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A day in the life of a stalker's victim

BMJ 2002; 324 doi: https://doi.org/10.1136/bmj.324.7337.621 (Published 09 March 2002) Cite this as: BMJ 2002;324:621

I expect that under everyone's serene exterior lie untold secrets. Mine relate to my stalker. Superficially, the humdrum of life continues, with routine largely unruffled. Underneath, however, even though my stalker interferes far less in a physical sense than in previous years, the problem never goes away.

It is now more than four years since I realised that a patient had begun to follow me. While on my list, the patient led me a merry dance of lies and bizarre behaviour. When I finally realised that this saga was all a fabrication and removed the patient from my list, the stalking began. This is where my sense of control left me. How do you apply rational thought to something illogical and unpredictable? Such is mental illness. I can only understand it in the following terms: the stalker had made such an emotional investment in this fantasy world of which I had become a part, that it was too great to be abandoned.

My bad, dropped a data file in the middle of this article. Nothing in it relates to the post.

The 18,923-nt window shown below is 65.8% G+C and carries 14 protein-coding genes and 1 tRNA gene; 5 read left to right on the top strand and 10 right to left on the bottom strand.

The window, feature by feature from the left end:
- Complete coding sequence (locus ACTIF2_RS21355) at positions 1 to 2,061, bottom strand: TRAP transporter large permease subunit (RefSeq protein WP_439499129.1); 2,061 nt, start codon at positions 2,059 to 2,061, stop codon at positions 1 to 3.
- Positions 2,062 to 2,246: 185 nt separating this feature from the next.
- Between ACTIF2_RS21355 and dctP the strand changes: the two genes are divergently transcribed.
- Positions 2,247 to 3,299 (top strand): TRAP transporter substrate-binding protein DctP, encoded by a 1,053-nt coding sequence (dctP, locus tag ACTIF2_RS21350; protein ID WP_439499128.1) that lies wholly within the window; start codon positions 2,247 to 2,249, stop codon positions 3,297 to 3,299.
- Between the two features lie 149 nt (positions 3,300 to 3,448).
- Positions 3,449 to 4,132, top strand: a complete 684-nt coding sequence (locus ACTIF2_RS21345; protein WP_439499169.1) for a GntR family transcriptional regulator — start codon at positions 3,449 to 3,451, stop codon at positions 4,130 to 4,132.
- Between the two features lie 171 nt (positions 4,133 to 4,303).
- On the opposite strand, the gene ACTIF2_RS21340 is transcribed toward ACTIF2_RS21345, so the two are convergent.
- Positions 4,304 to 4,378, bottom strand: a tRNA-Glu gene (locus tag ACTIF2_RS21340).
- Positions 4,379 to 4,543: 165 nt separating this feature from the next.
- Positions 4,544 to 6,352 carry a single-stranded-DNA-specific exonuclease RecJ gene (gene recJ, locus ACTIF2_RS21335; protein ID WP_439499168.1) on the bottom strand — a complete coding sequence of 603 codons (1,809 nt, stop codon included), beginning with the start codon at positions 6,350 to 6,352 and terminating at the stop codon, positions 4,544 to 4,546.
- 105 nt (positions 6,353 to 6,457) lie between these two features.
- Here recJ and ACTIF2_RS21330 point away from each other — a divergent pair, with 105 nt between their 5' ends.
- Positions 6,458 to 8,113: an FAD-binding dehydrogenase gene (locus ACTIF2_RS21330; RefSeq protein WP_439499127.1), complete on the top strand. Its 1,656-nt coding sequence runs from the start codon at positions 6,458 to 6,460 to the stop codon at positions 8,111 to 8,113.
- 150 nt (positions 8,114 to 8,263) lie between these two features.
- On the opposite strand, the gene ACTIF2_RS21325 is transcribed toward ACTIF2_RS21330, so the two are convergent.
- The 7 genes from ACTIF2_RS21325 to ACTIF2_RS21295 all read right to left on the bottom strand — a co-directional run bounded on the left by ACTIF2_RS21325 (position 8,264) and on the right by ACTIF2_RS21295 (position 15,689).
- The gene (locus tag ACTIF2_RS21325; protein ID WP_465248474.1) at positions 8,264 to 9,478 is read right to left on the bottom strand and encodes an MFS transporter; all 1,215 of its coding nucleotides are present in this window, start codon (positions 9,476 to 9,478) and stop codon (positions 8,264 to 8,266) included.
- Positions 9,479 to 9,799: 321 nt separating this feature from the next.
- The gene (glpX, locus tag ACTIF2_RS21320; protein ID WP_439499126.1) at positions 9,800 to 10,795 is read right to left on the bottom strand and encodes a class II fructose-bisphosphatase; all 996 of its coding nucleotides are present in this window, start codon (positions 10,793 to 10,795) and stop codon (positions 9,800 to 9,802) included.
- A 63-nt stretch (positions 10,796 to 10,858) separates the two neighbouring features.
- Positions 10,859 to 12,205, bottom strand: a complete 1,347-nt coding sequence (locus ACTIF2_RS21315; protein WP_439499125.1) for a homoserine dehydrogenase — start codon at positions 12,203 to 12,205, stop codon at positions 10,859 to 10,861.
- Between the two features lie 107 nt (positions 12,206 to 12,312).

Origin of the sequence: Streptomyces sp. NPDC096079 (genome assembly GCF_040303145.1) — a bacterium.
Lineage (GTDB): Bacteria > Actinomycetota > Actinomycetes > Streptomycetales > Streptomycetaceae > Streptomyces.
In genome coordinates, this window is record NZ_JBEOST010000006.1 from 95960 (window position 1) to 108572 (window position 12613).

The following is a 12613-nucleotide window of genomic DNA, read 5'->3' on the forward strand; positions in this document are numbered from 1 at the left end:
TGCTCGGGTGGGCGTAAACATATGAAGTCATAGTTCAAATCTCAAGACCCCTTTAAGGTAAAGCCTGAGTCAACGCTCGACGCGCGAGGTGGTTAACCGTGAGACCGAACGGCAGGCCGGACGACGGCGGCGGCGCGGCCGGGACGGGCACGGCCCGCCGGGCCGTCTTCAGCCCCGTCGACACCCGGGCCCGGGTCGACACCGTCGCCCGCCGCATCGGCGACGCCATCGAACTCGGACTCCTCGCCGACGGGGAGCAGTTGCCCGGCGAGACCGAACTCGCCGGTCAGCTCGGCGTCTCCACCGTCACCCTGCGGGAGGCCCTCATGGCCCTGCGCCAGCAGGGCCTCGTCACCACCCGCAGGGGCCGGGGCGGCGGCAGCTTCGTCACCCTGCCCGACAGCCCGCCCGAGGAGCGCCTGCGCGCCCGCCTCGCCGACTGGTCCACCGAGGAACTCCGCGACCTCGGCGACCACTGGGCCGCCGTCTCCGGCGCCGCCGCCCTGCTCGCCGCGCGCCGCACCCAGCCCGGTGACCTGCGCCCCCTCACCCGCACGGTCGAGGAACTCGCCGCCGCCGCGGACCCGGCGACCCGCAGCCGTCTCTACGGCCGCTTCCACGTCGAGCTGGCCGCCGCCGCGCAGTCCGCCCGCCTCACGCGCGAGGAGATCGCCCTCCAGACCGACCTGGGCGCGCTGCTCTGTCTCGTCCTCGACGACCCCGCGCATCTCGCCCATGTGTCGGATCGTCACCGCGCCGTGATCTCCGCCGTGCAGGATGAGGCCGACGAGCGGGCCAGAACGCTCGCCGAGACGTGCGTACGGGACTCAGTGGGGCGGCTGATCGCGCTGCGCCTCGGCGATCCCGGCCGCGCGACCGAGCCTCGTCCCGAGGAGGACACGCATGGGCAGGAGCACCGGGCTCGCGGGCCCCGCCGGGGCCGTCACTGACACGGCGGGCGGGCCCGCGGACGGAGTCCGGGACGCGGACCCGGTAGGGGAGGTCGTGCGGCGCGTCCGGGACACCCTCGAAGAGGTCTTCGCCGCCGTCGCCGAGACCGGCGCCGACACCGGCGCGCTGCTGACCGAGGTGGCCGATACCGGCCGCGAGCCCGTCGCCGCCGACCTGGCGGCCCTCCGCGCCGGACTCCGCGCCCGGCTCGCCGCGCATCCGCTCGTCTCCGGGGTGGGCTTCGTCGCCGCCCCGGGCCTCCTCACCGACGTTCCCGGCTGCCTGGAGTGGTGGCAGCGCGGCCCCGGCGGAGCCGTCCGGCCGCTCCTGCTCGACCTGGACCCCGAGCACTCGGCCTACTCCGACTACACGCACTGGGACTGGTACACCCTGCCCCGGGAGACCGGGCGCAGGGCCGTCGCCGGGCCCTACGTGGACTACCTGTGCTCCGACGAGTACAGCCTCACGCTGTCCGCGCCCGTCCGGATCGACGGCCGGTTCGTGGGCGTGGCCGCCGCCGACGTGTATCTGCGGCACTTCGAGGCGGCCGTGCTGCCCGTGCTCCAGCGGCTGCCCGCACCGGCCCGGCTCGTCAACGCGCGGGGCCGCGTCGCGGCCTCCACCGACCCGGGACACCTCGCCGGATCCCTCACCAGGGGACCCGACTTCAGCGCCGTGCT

I feel guilty if I need to visit patients near the stalker's address

The questions began early …

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